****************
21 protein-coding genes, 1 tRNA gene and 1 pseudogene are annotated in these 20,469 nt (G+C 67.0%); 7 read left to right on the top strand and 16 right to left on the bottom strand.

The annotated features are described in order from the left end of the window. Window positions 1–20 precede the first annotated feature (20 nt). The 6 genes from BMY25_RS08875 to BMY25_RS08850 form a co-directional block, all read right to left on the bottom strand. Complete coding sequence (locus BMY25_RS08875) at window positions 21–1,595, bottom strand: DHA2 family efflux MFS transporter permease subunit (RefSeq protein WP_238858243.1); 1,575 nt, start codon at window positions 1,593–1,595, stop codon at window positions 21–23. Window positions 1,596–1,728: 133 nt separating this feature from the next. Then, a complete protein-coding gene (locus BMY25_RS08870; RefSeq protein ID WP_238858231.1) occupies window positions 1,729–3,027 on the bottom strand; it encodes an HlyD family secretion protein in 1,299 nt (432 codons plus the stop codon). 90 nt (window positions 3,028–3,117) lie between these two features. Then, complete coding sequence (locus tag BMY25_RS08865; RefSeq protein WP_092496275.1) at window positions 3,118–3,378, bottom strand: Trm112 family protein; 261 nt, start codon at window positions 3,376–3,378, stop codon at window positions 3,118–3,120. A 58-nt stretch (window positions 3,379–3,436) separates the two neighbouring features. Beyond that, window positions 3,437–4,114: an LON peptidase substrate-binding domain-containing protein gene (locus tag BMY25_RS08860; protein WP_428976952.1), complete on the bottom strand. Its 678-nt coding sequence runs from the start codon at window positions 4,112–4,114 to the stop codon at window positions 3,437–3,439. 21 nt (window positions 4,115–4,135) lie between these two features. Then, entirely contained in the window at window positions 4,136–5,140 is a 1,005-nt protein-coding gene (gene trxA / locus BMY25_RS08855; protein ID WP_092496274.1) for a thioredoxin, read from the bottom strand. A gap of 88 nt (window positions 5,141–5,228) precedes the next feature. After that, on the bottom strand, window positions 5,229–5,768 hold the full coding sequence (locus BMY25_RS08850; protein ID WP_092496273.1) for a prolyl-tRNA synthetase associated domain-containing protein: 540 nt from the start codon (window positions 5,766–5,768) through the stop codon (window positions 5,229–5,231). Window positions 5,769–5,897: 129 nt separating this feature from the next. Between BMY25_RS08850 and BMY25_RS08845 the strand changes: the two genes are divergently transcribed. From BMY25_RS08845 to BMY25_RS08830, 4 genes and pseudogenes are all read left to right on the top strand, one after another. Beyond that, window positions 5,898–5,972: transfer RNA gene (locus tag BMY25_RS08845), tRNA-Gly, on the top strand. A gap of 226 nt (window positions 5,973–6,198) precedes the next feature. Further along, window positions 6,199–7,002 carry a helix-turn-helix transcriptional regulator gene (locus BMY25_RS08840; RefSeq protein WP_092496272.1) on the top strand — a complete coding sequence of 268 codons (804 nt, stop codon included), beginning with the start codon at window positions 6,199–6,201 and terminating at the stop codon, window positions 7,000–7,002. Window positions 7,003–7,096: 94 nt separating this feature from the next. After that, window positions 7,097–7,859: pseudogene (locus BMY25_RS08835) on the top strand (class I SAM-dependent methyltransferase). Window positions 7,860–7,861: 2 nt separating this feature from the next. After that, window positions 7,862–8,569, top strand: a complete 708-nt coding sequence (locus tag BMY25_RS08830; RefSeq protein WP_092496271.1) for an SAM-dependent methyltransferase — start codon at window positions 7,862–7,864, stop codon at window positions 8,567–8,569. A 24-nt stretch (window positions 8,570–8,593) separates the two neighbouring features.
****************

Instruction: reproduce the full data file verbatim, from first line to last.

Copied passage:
21 protein-coding genes, 1 tRNA gene and 1 pseudogene are annotated in these 20,469 nt (G+C 67.0%); 7 read left to right on the top strand and 16 right to left on the bottom strand.

The annotated features are described in order from the left end of the window. Window positions 1–20 precede the first annotated feature (20 nt). The 6 genes from BMY25_RS08875 to BMY25_RS08850 form a co-directional block, all read right to left on the bottom strand. Complete coding sequence (locus BMY25_RS08875) at window positions 21–1,595, bottom strand: DHA2 family efflux MFS transporter permease subunit (RefSeq protein WP_238858243.1); 1,575 nt, start codon at window positions 1,593–1,595, stop codon at window positions 21–23. Window positions 1,596–1,728: 133 nt separating this feature from the next. Then, a complete protein-coding gene (locus BMY25_RS08870; RefSeq protein ID WP_238858231.1) occupies window positions 1,729–3,027 on the bottom strand; it encodes an HlyD family secretion protein in 1,299 nt (432 codons plus the stop codon). 90 nt (window positions 3,028–3,117) lie between these two features. Then, complete coding sequence (locus tag BMY25_RS08865; RefSeq protein WP_092496275.1) at window positions 3,118–3,378, bottom strand: Trm112 family protein; 261 nt, start codon at window positions 3,376–3,378, stop codon at window positions 3,118–3,120. A 58-nt stretch (window positions 3,379–3,436) separates the two neighbouring features. Beyond that, window positions 3,437–4,114: an LON peptidase substrate-binding domain-containing protein gene (locus tag BMY25_RS08860; protein WP_428976952.1), complete on the bottom strand. Its 678-nt coding sequence runs from the start codon at window positions 4,112–4,114 to the stop codon at window positions 3,437–3,439. 21 nt (window positions 4,115–4,135) lie between these two features. Then, entirely contained in the window at window positions 4,136–5,140 is a 1,005-nt protein-coding gene (gene trxA / locus BMY25_RS08855; protein ID WP_092496274.1) for a thioredoxin, read from the bottom strand. A gap of 88 nt (window positions 5,141–5,228) precedes the next feature. After that, on the bottom strand, window positions 5,229–5,768 hold the full coding sequence (locus BMY25_RS08850; protein ID WP_092496273.1) for a prolyl-tRNA synthetase associated domain-containing protein: 540 nt from the start codon (window positions 5,766–5,768) through the stop codon (window positions 5,229–5,231). Window positions 5,769–5,897: 129 nt separating this feature from the next. Between BMY25_RS08850 and BMY25_RS08845 the strand changes: the two genes are divergently transcribed. From BMY25_RS08845 to BMY25_RS08830, 4 genes and pseudogenes are all read left to right on the top strand, one after another. Beyond that, window positions 5,898–5,972: transfer RNA gene (locus tag BMY25_RS08845), tRNA-Gly, on the top strand. A gap of 226 nt (window positions 5,973–6,198) precedes the next feature. Further along, window positions 6,199–7,002 carry a helix-turn-helix transcriptional regulator gene (locus BMY25_RS08840; RefSeq protein WP_092496272.1) on the top strand — a complete coding sequence of 268 codons (804 nt, stop codon included), beginning with the start codon at window positions 6,199–6,201 and terminating at the stop codon, window positions 7,000–7,002. Window positions 7,003–7,096: 94 nt separating this feature from the next. After that, window positions 7,097–7,859: pseudogene (locus BMY25_RS08835) on the top strand (class I SAM-dependent methyltransferase). Window positions 7,860–7,861: 2 nt separating this feature from the next. After that, window positions 7,862–8,569, top strand: a complete 708-nt coding sequence (locus tag BMY25_RS08830; RefSeq protein WP_092496271.1) for an SAM-dependent methyltransferase — start codon at window positions 7,862–7,864, stop codon at window positions 8,567–8,569. A 24-nt stretch (window positions 8,570–8,593) separates the two neighbouring features.